Eye For Film >> Movies >> Nobody's Life (2002) Film Review
Reviewed by: Martin Gray
A stylish opening has the unseen Sergio (Adrian Portugal) showing photographs of his dad's life, as he tells us of Emilio's successes - the fantastic economics degree, the marvellous bank job, the wonderful marriage. For the next 10 minutes or so, scenes of Sergio's domestic life alternate with testimonies from family and friends as to what a great guy he is, how happy Emilio is with his life, what a fabulous touch he has with their investments.
It's no surprise, then, that the idealised picture soon proves to be more than a little wonky. Emilio has no great job with the Bank of Spain. He sits on a park bench all day, as the family lives off wife Agata's wage and the money he persuades people, who trust him to "invest".
And everything might have carried on if not for a fateful dinner with pals Jose and Lisa. The news of their separation causes Emilio and Agata to question their own happiness; Jose asks for some of his money back to finance his life change, giving Emilio a financial headache; and Emilio is taken with his friends' ripe young babysitter, Rosana.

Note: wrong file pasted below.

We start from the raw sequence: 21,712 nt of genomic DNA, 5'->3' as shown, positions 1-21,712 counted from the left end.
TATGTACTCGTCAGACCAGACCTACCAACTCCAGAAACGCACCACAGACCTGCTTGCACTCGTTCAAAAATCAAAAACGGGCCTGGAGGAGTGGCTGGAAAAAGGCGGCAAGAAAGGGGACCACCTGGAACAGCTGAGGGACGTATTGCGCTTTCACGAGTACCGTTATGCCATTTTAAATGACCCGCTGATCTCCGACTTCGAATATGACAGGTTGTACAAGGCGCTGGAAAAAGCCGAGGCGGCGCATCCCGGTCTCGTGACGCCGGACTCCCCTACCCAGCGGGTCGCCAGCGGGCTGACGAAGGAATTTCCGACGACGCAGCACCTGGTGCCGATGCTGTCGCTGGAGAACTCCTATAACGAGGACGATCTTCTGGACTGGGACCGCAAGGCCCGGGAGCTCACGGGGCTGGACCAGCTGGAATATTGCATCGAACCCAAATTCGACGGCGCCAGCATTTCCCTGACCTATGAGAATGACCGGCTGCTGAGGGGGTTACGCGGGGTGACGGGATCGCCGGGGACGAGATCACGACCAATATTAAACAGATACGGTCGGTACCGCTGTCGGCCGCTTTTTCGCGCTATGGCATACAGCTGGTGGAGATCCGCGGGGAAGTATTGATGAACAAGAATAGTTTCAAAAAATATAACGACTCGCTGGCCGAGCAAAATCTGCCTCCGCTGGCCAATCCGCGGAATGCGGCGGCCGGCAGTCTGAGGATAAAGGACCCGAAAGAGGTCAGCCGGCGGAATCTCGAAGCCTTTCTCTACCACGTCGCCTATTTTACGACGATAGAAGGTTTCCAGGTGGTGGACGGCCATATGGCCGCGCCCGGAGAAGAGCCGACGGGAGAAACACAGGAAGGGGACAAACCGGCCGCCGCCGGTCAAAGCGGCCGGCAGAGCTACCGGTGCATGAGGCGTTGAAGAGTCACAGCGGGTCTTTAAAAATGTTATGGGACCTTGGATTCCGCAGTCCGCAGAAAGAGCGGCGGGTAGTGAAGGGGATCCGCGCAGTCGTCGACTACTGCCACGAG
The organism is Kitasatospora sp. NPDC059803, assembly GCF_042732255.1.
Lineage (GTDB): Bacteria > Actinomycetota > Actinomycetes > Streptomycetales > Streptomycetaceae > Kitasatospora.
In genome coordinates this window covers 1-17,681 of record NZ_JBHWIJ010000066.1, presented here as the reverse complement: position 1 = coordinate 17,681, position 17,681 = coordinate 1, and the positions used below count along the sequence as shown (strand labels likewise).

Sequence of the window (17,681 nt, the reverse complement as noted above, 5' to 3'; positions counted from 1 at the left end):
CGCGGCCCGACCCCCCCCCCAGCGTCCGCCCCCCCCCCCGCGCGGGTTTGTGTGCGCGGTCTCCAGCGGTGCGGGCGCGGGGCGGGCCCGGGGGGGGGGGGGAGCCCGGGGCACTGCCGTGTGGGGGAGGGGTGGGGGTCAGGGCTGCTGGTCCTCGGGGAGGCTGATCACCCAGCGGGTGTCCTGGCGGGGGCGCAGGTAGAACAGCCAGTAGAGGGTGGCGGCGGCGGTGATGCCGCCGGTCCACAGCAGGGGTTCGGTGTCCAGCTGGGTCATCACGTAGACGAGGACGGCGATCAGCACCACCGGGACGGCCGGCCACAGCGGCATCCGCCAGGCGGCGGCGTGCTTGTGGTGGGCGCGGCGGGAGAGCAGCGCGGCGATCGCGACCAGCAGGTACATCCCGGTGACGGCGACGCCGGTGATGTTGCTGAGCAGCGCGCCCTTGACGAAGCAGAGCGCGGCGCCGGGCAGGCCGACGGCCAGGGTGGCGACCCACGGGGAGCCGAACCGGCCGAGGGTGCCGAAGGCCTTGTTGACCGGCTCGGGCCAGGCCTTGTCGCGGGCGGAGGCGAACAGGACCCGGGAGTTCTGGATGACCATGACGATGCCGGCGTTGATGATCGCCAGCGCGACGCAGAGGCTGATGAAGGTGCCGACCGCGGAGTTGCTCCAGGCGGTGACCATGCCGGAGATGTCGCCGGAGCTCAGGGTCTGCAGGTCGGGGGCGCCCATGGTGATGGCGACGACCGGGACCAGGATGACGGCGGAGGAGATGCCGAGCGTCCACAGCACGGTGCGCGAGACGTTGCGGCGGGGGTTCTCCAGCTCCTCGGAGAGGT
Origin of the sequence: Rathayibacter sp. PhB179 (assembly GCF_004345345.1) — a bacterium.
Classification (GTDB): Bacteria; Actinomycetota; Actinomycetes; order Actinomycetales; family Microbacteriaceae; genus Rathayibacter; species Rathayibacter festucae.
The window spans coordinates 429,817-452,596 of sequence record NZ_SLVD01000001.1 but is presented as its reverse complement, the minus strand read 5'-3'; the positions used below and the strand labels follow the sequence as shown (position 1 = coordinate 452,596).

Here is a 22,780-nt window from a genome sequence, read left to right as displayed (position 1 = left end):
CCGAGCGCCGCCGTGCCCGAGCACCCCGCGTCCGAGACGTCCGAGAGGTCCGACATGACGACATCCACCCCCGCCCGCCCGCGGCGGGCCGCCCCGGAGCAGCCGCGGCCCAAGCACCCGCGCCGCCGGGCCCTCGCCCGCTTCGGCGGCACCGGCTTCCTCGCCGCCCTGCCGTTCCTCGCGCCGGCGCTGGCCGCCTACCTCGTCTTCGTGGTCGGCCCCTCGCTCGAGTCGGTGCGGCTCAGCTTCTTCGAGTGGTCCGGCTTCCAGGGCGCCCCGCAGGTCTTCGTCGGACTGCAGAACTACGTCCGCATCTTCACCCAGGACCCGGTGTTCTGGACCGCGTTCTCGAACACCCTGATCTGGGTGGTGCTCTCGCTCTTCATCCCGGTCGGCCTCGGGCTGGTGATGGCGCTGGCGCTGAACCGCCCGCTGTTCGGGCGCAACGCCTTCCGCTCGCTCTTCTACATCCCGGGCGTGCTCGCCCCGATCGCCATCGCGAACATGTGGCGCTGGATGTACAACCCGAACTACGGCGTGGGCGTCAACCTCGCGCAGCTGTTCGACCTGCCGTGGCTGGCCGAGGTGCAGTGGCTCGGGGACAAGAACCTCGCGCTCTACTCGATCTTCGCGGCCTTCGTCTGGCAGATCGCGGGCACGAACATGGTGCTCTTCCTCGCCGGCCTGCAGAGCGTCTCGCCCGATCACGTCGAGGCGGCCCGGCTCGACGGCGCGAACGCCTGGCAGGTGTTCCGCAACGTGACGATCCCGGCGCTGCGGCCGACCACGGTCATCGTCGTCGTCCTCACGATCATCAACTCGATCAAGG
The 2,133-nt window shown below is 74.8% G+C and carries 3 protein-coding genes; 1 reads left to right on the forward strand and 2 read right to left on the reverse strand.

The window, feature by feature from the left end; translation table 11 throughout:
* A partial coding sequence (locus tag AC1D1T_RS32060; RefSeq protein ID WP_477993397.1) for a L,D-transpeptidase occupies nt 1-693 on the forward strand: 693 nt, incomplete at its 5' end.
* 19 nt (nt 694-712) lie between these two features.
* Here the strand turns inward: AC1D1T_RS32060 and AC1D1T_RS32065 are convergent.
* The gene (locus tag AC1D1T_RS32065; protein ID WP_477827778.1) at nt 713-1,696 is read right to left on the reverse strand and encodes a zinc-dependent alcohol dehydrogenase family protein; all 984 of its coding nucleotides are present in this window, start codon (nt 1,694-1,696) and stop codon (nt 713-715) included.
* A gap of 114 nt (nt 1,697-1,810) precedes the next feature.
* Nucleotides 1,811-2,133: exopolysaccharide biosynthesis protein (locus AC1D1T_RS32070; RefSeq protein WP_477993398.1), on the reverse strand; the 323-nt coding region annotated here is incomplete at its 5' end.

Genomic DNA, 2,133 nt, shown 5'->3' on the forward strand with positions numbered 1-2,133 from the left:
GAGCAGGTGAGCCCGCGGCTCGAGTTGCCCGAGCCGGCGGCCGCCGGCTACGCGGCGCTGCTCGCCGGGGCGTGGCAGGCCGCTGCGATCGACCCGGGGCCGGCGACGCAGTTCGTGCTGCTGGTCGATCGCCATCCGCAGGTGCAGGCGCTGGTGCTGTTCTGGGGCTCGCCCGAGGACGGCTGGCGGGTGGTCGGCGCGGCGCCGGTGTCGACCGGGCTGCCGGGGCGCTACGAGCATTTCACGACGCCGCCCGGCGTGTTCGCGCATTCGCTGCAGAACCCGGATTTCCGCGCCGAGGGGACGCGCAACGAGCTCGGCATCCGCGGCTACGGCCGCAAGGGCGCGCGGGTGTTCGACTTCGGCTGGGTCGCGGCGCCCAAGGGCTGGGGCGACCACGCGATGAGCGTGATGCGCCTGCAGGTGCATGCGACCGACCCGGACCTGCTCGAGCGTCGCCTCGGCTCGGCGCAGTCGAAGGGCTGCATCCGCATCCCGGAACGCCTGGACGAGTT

Saying more risks spoiling an involving movie - suffice to say, things fall apart; Emilio's centre cannot hold. The fun comes in watching his Walter Mitty life unravel, wondering if Emilio's wife or lover will guess that he's the prince of lies before he has a breakdown. The disappointment follows with the resolution. The contract between viewer and filmmaker is firmly broken by the latter. Having agreed to suspend our disbelief about Emilio fooling everybody in his life for 12 years, we deserve a better pay-off than that which comes. The only real surprise is that the story follows such a predictable pattern. Some might call this tragedy; I call it lazy.
Thankfully, there are incidental pleasures. The performances are faultless - you do care what happens to Emilio. Protagonist privilege means we're torn between hoping he gets away with his latest lie and wanting to shake the stupid-by-default people around him. The score by Xavier Capellas is spot on and Eduard Cortes' direction pleasingly workmanlike. There are no clever tricks to detract from the story, which is a compliment.
The English subtitling is occasionally frustrating, though - white lettering on white backgrounds do not an easy read make, meaning you're too busy trying to decipher the words to appreciate the acting. Oh, and the "It all started with a little lie" tagline, isn't that an understatement?
When the film ends, one question remains. How can a man sit on a park bench every day, rain and shine, for 12 years and not suffer terrible piles?Reviewed on: 26 Jul 2003